From Mesopotamia to Mesoamerica, the first permanent human settlements –predecessors to modern cities – developed because of the agriculture around them.
However, this relationship has been, until recently, underrepresented in development policy. Omitting agriculture planning from urban development is a potentially destabilizing oversight. As cities deal with increasing urbanization and a changing global climate, agriculture and food system planning needs to take center stage in the planning of resilient cities. Making such a change, however, will require a tectonic shift in global agriculture policy.
Early rumblings of such a change in agriculture came from last week’s Global Forum for Food and Agriculture (GFFA) (January 14th to 16th). Ministers of agriculture representing 65 nations (PDF) convened in Berlin to discuss the future of the global agri-food industry: focusing on the question of “how to feed our cities?” and the relationship between urban and rural development in the creation of a sustainable and secure food system. In the resulting communiqué (PDF), the ministers expressed concern “that the national and international debate on urbanisation is not paying sufficient attention to food security.” In response to this and other concerns, the ministers laid out three key action areas for rectifying the current food system: make agriculture not only more productive, but more environmentally sustainable and economically profitable; structure food supply chains primarily around local systems, but with support from international trade; and finally, reduce development disparities between urban and rural regions.
The GFFA represented an important step in global policy in at least three areas. Firstly, it argued for a shift in focus from agricultural production to agricultural supply; secondly, it combined concomitant issues of urban food supply and rural economic development; and finally, its timing and topical framework formed a bridge between other significant international agreements.
Important Catalysts for Change
The 20th Century was the age of booming agricultural production. Unfortunately, that singular focus on production contributes to environmental degradation, ignores food waste, contributes to distortions in food markets, and – while successful in stalling the number of chronically hungry – it has been unable to force a downward trend in that statistic. There is increasing recognition of a need to shift from a production orientation to a broader perspective on the entire food system. The GFFA echoed these calls and lent momentum to the shift. The communiqué lays out 10 action points for creating “efficient and reliable supply and value chains.” These action points recognize the need to restructure food systems based on local production while also affirming that international food trade will continue to play a critical role in food security. This shift of focus from production to food systems in their entirety offers an integrated framework for combatting food waste, malnutrition and environmental degradation at every level from the local to the international.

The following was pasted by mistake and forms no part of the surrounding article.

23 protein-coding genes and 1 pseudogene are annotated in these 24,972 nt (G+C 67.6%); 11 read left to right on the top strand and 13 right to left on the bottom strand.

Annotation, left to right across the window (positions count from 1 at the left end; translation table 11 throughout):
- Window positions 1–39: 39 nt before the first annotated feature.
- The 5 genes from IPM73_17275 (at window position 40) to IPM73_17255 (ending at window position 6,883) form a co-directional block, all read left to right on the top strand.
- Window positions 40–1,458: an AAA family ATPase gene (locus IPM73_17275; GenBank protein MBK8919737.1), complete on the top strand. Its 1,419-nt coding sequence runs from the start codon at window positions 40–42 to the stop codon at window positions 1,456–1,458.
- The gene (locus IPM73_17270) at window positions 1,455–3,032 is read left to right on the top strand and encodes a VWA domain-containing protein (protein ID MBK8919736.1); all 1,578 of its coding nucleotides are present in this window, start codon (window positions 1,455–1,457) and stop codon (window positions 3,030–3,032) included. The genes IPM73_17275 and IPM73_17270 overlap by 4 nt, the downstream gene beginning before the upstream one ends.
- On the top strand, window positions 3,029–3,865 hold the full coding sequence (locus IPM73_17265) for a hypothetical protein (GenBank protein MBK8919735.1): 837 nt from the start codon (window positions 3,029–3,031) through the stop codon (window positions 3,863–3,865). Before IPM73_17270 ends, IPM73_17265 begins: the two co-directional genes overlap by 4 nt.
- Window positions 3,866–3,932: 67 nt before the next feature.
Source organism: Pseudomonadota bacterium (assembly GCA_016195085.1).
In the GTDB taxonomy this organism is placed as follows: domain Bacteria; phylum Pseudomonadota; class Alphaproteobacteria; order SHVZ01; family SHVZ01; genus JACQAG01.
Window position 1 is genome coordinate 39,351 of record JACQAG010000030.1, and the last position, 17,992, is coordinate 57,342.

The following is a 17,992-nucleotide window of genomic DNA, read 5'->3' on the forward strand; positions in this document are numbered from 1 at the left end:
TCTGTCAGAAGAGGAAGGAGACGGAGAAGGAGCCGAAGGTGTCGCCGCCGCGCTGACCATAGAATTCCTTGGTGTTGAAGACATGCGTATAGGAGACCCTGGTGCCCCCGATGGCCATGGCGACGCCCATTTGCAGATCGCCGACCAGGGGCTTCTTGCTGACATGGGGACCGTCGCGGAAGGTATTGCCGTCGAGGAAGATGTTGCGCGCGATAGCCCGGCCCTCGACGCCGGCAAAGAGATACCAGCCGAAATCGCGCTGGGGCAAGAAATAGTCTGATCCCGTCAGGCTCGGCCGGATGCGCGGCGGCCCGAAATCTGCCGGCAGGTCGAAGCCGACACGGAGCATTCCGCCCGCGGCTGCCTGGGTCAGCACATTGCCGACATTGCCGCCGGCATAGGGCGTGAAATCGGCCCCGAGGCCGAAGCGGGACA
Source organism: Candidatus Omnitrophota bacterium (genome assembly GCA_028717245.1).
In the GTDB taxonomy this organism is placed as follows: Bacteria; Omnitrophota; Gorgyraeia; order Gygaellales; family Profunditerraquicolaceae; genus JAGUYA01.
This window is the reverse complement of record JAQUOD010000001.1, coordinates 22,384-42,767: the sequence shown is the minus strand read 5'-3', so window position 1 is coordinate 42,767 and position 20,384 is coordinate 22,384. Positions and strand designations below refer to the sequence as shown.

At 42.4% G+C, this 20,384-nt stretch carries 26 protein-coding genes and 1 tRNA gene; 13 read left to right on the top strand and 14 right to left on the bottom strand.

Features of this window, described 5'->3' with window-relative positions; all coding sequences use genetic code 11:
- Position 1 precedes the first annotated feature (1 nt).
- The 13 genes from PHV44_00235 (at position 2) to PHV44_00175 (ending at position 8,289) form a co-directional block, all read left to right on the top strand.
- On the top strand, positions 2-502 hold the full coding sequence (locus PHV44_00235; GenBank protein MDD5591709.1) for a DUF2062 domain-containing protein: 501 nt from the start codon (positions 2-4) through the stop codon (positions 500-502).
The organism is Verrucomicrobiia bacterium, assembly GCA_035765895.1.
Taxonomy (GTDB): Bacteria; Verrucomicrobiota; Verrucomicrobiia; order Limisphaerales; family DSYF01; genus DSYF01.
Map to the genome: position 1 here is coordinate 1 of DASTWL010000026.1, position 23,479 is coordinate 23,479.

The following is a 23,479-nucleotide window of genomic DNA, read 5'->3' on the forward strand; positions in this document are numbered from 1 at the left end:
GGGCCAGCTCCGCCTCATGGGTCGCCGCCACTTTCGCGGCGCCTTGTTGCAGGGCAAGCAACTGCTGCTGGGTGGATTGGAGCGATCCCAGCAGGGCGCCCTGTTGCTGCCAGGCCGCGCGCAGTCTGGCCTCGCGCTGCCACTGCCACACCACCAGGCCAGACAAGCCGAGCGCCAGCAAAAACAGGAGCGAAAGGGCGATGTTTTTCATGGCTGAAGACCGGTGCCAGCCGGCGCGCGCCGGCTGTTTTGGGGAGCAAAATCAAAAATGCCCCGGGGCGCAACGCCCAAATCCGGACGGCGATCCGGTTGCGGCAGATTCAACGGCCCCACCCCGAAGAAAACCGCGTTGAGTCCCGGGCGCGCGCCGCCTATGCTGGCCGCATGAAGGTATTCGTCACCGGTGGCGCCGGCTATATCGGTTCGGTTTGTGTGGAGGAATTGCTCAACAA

Secondly, while affirming the importance of cities as leaders in the creation of sustainable local food systems, the GFFA asserted a need for a holistic approach to urban-rural development. The third action point, on creating “vibrant rural areas,” pushed back on what has historically been a policy bias towards urban development. Among the seven sub-points of this action step, the ministers pledged to improve rural participation in governance, foster education and vocational training in rural regions, and to “make greater use of the potential of vibrant rural areas and ensure they remain functional in order to reduce migratory movements in the long term.” This last point is particularly worthy of note because it recognizes that, while there are benefits from urbanization, sustainable development requires coordinated development of both urban and rural regions.
Finally, the GFFA formed a bridge between significant international agreements. Following the adoption of the United Nations post 2015 development agenda, the GFFA provided a framework for food policy that has the potential to facilitate multiple Sustainable Development Goals (SDGs). Furthermore, the GFFA bolstered the original text of the December 2015 climate change agreement by explicitly recognizing “that agriculture should contribute to reaching the objectives of the December 2015 Paris Agreement,” something that, despite its importance, was not included in the Paris climate agreement. Finally, the GFFA formed a critical step in framing the creation of a new urban development agenda in preparation for the Habitat III Conference in Quito, Ecuador in October of 2016. By positioning cities as central to global agricultural and food systems, the GFFA pushed to devolve power to cities and helped broaden the importance of the upcoming Habitat Conference beyond city limits.
On the Cusp of a New System
Making agriculture more locally grounded, environmentally aware, and socially equitable is an essential action in the pursuit of global development and climate change goals. Doing so will require shifting the proverbial mountain that is the international agriculture system. The GFFA is another sign of early tremors in that movement. As with other international agreements, it is only a starting point. Nonetheless, the support of 65 national ministers suggests the beginnings of a tectonic shift in global agriculture policy, one that recognizes and fosters the fundamental connections between urban centers and rural agrarian communities.